World Immunization Week 2017 – Vaccines are successful

During the “World Immunization Week” the World Health Organization (WHO) raises awareness to the use of vaccines as an effective tool protect against diseases.

Vaccines are seen as one of the most successful and cost-effective ways to prevent diseases and save lives. Every year, between 2 and 3 million deaths are avoided because of vaccination and another 1.5 million could be avoided, according to estimations by the WHO.

 

MD Margaret Chan, WHO’s Director-General, says “nearly 1 in 5 children – worldwide are still missing routine immunizations for preventable diseases, such as diphtheria, pertussis and tetanus.” Increasing access to vaccines is part of the 2030 Sustainable Development Goals established by the United Nations.

The WHO explains that besides providing defenses against for multiple diseases, immunization is “a point of contact for health care at the beginning of life and offers every child the chance at a healthy life from the start.” To learn more about pediatric care, you can visit our website or contact us.

One of the greatest successes of vaccines is the fight against polio, since there has been a decrease of 99% of cases since 1988. In 2016, only 27 cases were reported worldwide. Nowadays, only 3 countries (Afghanistan, Nigeria and Pakistan) remain polio-endemic. Another important achievement is the progress made in reducing measles cases, from 2.6 million, in 1980, to 134 000, in 2015.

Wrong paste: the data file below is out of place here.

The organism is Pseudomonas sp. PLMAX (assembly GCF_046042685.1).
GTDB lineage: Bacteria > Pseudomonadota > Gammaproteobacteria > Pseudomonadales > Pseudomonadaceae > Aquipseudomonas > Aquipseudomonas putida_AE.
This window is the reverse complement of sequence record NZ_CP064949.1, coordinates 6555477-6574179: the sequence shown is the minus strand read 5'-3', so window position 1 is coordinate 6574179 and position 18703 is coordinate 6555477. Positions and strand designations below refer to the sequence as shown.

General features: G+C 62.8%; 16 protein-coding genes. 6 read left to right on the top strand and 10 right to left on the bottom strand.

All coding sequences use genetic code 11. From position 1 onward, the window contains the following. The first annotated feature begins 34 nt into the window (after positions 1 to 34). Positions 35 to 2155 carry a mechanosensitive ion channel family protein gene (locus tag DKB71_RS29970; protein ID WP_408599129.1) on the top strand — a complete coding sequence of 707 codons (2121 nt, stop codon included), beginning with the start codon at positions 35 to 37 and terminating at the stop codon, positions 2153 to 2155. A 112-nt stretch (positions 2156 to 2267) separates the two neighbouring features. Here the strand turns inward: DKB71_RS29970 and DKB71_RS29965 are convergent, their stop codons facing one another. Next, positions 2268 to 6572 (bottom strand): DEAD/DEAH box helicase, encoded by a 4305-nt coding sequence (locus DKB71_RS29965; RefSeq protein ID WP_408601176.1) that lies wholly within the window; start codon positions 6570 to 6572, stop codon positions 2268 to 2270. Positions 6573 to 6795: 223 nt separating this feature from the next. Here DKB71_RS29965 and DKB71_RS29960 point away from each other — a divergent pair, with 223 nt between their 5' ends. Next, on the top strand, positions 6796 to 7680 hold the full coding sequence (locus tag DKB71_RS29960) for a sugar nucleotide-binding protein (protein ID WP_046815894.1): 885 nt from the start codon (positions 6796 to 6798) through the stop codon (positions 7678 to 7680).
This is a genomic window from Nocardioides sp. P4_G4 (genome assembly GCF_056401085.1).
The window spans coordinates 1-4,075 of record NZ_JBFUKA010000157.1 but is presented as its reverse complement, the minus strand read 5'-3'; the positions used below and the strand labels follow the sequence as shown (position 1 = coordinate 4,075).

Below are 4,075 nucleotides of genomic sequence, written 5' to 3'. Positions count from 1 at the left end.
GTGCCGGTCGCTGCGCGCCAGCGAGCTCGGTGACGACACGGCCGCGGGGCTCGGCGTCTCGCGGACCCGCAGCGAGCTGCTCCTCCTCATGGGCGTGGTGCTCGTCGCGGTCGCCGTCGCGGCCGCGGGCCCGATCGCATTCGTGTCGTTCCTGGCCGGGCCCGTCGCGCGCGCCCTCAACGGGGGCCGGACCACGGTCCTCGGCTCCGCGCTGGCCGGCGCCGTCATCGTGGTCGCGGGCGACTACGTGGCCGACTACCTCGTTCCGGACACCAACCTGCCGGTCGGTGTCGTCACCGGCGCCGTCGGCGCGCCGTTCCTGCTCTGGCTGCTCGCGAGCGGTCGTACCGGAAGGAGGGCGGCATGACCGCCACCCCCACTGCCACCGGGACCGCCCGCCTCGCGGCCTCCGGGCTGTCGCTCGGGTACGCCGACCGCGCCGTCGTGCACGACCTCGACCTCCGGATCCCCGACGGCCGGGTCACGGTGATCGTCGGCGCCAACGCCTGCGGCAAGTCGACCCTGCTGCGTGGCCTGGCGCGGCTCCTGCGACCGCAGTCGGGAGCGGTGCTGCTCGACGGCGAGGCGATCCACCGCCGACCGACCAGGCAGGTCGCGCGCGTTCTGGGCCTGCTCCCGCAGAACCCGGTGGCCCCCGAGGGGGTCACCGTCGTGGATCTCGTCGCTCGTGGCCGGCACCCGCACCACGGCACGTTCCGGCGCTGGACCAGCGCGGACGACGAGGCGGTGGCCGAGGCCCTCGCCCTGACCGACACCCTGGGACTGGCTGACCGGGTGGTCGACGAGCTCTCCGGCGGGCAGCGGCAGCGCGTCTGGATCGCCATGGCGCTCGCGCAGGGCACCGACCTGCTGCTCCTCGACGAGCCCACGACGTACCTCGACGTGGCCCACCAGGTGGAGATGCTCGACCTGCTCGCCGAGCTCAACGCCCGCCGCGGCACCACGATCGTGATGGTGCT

Read more about vaccines and immunization week in our previous blog post.

 

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World Immunization Week 2017 – Vaccines Work

Every year, the last week of April aims to raise awareness for immunization. This year topic is “Vaccines Work”.

Vaccines work by acting as “fake” pathogens that carry diseases, prompting a response from the immune system. This way, the body will be ready to act faster if faced with the real disease pathogen in the future. By helping to prevent diseases in the first place, vaccines also limit the antibiotic resistance.

During this action week, the World Health Organization (WHO) aims to raise awareness for the importance of the use of vaccines and clarify some myths regarding them. The five key messages raised by the WHO are:

  1. Vaccines are safe and effective, because they undergo rigorous tests before being given to the population
  2. Vaccines prevent deadly diseases, like measles and mumps. Those who are not vaccinated are more vulnerable to such things
  3. Vaccines provide better immunity than natural infections, because there is less risk involved
  4. Combined vaccines are safe and beneficial and there is no risk associated with receiving multiple vaccines at the same time
  5. If we stop vaccination diseases will return. When less people get vaccinated, even previously eradicated diseases can return (as the recent outbreak of measles in some European countries).

Make sure you and your family are protected against diseases! If you are living in Portugal and away from your country healthcare system, we will help you finding the adequate healthcare you need. Contact us!

 

Sources: WHO, Historyofvaccines.org

 

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